Very often Mergers and Acquisitions (M&A) are fraught with difficulty. Though estimates vary widely, most analysts agree that the failure rates for M&A activity are as much as 50-90%.

The reason why the odds are so poor is because a lot can go wrong during the process of integrating two companies. From evaluating the strategic fit and valuing the deal, to culture and human resources, financing and maintaining sales momentum through the transition. M&A is complex.

When assessing an opportunity, companies go through a phase of due diligence in which important aspects of the operation are scrutinised – generally with the help of accountants or corporate lawyers. However, intellectual property is a critical component in this process that could present considerable risk to the company if it is overlooked or left too late.

One of the most high profile examples of IP due diligence failure was by Volkswagen in 1998. After spending approximately US$750 million to purchase of Rolls Royce Motor Cars, the team realised that while it owned the right to manufacture the vehicle, it did not have the right to put the name on it – BMW did.

Some of the other issues to look for include:

  • Does the company actually have the rights they claim?
  • Are rights still valid?
  • Have there been any infringements or suspected infringements?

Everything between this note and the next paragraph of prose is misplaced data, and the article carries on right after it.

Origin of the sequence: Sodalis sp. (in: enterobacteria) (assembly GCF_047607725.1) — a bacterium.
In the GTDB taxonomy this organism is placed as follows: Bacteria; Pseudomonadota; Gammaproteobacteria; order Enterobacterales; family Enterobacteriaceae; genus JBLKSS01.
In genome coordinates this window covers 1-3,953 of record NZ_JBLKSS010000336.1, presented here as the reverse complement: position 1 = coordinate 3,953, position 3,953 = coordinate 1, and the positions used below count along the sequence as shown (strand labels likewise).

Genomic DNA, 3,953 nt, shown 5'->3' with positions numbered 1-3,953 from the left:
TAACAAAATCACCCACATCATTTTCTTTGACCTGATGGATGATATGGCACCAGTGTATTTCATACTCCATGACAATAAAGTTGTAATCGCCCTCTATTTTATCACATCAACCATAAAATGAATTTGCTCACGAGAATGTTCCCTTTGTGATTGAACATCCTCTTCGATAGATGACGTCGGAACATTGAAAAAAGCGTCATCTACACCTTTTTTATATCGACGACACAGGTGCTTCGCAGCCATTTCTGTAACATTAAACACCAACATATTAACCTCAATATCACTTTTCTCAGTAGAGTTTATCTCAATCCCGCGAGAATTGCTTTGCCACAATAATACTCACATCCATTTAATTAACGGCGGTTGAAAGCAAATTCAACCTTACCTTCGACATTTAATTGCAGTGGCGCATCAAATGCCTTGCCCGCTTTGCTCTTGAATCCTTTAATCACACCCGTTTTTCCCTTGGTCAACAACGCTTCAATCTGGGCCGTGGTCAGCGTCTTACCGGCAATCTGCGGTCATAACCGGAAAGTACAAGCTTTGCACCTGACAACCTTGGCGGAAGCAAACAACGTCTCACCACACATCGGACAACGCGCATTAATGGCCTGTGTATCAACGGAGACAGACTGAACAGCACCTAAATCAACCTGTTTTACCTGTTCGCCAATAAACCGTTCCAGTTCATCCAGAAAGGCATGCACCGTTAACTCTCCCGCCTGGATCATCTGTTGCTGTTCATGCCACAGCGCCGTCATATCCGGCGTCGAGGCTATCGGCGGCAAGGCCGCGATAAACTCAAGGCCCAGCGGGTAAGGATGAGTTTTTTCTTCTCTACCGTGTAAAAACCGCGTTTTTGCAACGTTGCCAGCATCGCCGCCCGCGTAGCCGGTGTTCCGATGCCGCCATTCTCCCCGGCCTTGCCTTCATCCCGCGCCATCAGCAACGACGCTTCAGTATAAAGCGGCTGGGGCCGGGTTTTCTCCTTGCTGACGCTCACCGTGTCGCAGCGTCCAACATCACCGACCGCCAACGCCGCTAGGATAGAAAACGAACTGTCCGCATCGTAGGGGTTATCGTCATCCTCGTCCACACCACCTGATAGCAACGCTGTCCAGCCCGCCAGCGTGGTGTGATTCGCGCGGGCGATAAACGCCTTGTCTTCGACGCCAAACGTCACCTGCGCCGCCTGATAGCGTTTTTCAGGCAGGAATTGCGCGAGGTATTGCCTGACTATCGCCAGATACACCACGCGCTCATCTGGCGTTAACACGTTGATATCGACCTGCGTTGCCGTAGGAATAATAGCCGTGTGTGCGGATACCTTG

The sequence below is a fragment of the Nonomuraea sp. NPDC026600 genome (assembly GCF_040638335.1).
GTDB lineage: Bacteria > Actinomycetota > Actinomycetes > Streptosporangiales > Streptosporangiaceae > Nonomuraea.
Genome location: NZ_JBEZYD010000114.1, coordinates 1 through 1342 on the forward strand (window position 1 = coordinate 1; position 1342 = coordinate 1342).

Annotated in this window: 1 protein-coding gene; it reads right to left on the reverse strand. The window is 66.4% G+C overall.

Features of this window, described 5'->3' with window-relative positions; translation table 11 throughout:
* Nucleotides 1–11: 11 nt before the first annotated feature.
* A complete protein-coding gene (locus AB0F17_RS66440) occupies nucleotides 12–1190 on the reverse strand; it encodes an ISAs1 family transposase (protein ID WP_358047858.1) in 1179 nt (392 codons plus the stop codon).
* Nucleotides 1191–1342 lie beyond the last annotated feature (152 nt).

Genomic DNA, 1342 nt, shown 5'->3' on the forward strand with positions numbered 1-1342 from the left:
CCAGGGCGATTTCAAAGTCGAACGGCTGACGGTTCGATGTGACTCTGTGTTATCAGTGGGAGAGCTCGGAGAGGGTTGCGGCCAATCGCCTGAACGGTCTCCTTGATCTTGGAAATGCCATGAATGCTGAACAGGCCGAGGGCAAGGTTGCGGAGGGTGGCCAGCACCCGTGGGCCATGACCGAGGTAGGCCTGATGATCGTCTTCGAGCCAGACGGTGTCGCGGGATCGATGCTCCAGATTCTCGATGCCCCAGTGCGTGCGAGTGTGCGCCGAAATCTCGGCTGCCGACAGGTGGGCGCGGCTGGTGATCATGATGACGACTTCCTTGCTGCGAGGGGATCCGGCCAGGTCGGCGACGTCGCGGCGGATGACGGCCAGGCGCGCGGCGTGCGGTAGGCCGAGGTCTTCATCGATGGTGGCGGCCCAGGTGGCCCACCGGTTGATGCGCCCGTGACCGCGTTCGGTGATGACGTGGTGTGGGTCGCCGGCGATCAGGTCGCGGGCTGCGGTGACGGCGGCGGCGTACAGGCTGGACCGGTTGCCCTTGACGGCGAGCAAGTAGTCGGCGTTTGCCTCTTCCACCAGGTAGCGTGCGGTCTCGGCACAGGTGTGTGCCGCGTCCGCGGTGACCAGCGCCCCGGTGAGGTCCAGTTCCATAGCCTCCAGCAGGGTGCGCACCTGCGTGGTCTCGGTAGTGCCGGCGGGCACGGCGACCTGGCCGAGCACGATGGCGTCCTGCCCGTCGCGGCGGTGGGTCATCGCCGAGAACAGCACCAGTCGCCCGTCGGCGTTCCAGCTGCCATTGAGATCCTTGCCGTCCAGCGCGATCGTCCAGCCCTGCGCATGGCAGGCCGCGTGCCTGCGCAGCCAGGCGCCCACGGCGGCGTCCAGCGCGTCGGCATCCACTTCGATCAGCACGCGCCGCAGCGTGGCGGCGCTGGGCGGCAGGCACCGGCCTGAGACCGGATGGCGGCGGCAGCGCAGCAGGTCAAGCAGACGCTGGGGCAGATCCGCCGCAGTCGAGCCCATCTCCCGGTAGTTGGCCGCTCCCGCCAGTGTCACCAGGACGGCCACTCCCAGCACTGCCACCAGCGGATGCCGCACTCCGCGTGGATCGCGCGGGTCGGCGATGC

• Will the transfer of rights be exclusive?

IP due diligence goes beyond the buyer, too. If you’re positioning your company to be purchased at maximum valuation, or looking at a joint venture, or even simply partnering around a licensing or franchising agreement, analysis and verification of intellectual property claims should be top on your due diligence checklist. If your IP claims are in any way misrepresented there is a risk that your deal could be re-valued or significantly delayed.

To get the best outcome, consider commissioning a full and independent search of ownership (including maintenance/renewal), as well as freedom to operate, the scope of granted rights, and whether there are incurred costs of unused assets. Your ‘IP asset inventory’ should cover not only patents and trade marks, but also designs, copyright, trade secrets, commercial agreements and a summary of the strategy and approach to IP protection.

All too often, these considerations are factored in only at the late stages to identify any potential ‘deal-breakers’. A best practice approach would see these investigations undertaken early so they can help set an accurate valuation of the IP portfolio and its contribution to the organisational assets. It will also allow for any updates, changes and corrections to be made on either side before the deal crosses the line. A merger or acquisition cannot be accurately valued without an accurate assessment of the target company’s IP assets.

In summary, make sure you conduct your IP due diligence prior to starting the M&A process; an IP advisor could help you to avoid buying a lemon, or spot a potential gold mine. The work could be as simple as compiling a list of what IP the company being acquired may have, through to assessing the strengths of the IP rights held by that company.